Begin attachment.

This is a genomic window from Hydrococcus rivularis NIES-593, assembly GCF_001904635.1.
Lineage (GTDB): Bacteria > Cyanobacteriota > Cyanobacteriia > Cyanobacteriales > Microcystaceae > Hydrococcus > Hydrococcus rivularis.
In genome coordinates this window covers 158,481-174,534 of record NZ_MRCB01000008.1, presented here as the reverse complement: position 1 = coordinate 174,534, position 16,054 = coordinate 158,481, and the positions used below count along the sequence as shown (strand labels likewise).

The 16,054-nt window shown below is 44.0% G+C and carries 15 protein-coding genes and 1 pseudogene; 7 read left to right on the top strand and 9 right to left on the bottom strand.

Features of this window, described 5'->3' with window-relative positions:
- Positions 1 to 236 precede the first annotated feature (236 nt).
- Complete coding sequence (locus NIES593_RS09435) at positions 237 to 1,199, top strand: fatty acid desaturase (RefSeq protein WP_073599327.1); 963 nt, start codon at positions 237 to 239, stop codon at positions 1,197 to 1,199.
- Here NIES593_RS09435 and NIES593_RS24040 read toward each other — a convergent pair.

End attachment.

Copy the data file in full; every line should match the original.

This is a genomic window from Hydrococcus rivularis NIES-593, assembly GCF_001904635.1.
Lineage (GTDB): Bacteria > Cyanobacteriota > Cyanobacteriia > Cyanobacteriales > Microcystaceae > Hydrococcus > Hydrococcus rivularis.
In genome coordinates this window covers 158,481-174,534 of record NZ_MRCB01000008.1, presented here as the reverse complement: position 1 = coordinate 174,534, position 16,054 = coordinate 158,481, and the positions used below count along the sequence as shown (strand labels likewise).

The 16,054-nt window shown below is 44.0% G+C and carries 15 protein-coding genes and 1 pseudogene; 7 read left to right on the top strand and 9 right to left on the bottom strand.

Features of this window, described 5'->3' with window-relative positions:
- Positions 1 to 236 precede the first annotated feature (236 nt).
- Complete coding sequence (locus NIES593_RS09435) at positions 237 to 1,199, top strand: fatty acid desaturase (RefSeq protein WP_073599327.1); 963 nt, start codon at positions 237 to 239, stop codon at positions 1,197 to 1,199.
- Here NIES593_RS09435 and NIES593_RS24040 read toward each other — a convergent pair.